spring


I was headed somewhere else, took a detour on a gravel road, came to a high point and my eye caught a tall white steeple looming over the farmlands.  A u-turn put me in the right direction, and as I pulled into the churchyard another car was pulling in behind me.  Ken had just arrived to clean the oldest of the churches, and he graciously told me the history of the site near Nerstrand, Minnesota.  The Norwegian community built the original limestone church in 1862, and the white wooden frame church was finished in 1894.  Complete with a beautiful pipe organ, it is a simple, sun-drenched sanctuary.  The church was decommissioned in 1973, but the Valley Grove Preservation Society has worked tirelessly to restore both churches and acquire many of the acres of land surrounding the site for prairie and oak savanna restoration.  The haze of the sky in the photo was from the prairie that was being burned just to the west of the white church.  I was delighted to have happened upon this site at the same time that Ken arrived, otherwise I would have missed the inside view and the stories he shared of the history and the efforts by the Preservation Society.  I was even able to ring the old church bell and hear it resonate from its old tower.  I am looking forward to sharing in the community’s country social in September, and hopefully attending their Christmas Eve service.  It was my lucky day for having taken that winding road off my original path to follow the white steeple.

Spring generally announces its arrival with the bright colors of tulips, crocus, and daffodils, and the greening of grass and trees leafing out.  And yet I’ve found a much softer and more delicate side to the season just out my front window.  We have a lovely magnolia tree that bursts forth into blossoms near the middle of April.  It’s bloom is much anticipated.  And unfortunately its bloom is also short-lived, with the flower petals giving way to the wind or rain, and quickly to the green leaves that burst forth afterward.  But as it becomes awash in white flowers it becomes magnificent.  The petals are thin and delicate with a soft tinge of pink.  To me it signals the whisper and call of a softer side to spring.

Spring and Easter – all at the same time.  Bright colors, light colors, the colors of spring.  This flowering crabapple bonsai seemed to sum up the season and the day.   Wishing you the bright colors and warmth and joy of spring and Easter!

Our weekend was a two-night road trip south to Iowa for softball.  My niece plays for the Baker University Wildcats (from Baldwin, Kansas) and they were playing games in Dubuque and Cedar Rapids;  a perfect excuse for a beautiful spring weekend escape from the north.  Today’s games were against the Mount Mercy Mustangs of Cedar Rapids.  With excitement in both games, the Wildcats won the first game and the home-town Mustangs won the second game.  But the weekend also gave us a chance to explore some areas of Wisconsin and Iowa we hadn’t seen before, and also the chance to catch up with family.  A whirlwind trip, but so very worth it!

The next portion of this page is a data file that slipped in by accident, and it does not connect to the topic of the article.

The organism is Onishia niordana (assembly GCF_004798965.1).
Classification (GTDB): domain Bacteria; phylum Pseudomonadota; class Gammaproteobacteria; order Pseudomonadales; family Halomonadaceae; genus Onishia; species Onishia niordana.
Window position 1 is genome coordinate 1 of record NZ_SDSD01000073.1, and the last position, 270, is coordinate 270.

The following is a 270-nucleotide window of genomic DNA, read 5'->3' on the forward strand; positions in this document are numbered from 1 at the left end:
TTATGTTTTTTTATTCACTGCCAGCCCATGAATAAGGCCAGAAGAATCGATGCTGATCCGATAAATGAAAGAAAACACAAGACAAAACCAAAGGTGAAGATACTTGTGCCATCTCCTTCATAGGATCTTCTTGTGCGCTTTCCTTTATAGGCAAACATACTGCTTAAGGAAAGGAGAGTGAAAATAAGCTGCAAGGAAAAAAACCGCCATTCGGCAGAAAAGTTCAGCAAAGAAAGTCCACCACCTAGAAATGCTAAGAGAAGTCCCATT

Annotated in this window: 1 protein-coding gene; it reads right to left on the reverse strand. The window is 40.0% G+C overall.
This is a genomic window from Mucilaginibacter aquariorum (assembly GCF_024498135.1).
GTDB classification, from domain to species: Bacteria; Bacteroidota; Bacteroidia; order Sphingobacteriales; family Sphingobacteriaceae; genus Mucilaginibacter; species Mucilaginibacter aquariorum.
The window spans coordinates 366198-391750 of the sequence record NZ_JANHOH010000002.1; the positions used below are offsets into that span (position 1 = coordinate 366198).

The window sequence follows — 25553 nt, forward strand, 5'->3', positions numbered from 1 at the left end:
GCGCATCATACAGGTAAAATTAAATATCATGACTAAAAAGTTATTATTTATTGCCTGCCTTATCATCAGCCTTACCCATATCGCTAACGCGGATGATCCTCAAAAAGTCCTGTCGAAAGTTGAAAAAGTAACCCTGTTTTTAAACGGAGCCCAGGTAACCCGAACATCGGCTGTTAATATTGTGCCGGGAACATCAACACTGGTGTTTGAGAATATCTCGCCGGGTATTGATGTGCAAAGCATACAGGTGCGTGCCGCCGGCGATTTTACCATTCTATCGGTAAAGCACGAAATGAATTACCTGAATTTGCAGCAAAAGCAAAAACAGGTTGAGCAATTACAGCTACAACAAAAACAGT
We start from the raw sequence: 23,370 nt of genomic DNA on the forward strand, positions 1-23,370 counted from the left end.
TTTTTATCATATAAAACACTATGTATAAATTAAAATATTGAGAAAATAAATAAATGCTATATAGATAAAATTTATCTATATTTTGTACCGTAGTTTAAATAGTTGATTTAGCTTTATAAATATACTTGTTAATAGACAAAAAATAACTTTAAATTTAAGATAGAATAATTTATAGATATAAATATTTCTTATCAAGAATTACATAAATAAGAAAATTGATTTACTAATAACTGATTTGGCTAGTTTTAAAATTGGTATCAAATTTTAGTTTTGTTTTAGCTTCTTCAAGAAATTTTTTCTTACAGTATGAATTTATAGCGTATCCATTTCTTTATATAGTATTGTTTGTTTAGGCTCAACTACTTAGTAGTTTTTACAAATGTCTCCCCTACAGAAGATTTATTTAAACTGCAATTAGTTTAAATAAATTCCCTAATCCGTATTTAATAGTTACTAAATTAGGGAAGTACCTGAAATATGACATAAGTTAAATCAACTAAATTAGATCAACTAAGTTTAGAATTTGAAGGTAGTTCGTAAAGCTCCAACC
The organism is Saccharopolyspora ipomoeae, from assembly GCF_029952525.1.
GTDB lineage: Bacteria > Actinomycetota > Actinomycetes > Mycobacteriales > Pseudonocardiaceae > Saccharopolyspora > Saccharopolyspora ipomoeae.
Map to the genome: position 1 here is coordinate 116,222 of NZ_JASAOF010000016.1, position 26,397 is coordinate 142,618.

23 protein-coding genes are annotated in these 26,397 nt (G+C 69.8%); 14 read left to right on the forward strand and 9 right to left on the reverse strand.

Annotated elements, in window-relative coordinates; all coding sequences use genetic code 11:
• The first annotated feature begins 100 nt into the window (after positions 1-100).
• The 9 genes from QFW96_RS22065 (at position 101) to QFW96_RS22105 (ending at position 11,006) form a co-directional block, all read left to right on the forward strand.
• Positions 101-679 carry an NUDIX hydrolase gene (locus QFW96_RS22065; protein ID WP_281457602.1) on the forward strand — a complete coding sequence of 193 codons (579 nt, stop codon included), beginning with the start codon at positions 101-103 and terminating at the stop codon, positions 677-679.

Yesterday I drove south from the Twin Cities with a photographer friend in search of pasque flowers.  The weather was unusually warm, the sunshine was bright, and it was good to catch up with my friend.  We arrived at this gravel prairie area and were at first disappointed thinking the flowers were not in bloom yet.  But as we looked more closely we could see peeks of flowers amidst the dry prairie grasses.  The pasque flowers are only three to four inches tall, so they can easily hide.  They start out as little fuzz balls (of which we saw many) and gradually open their petals to the warmth of the sun.  Although there will be a larger and showier display with more flowers blooming in the days ahead, it was a delightful evening and a reminder of all the good things that come with spring.

It’s tulip time –  perhaps in the temperate Skagit Valley of Washington, or in the states to the south of me.  But in Minnesota the ground has just thawed and there hasn’t been enough warmth for any bulbs to force through the still cool soil.  Yet with the help of a nearby florist, we can enjoy the scents and colors of the spring to come.  These tulips have brightened my world every day this past week and given me the promise of spring – perhaps just around the corner.

Webster’s dictionary defines hope as wanting something to happen or be true.  So it is with spring this year.  We “hope” for sunshine, warmer temperatures, the bright colors of flowers.  We “hope” that the passing days bring longer hours of sunshine.  And yet Mother Nature has alternative plans.  This week we rode a roller coaster through snow and strong winds, rain, and the promise of warmer air.  Through it all we strive to embrace what it is, just as these runners ran through a deserted Como Park having the trails and snow to themselves in this once-again wintry landscape.

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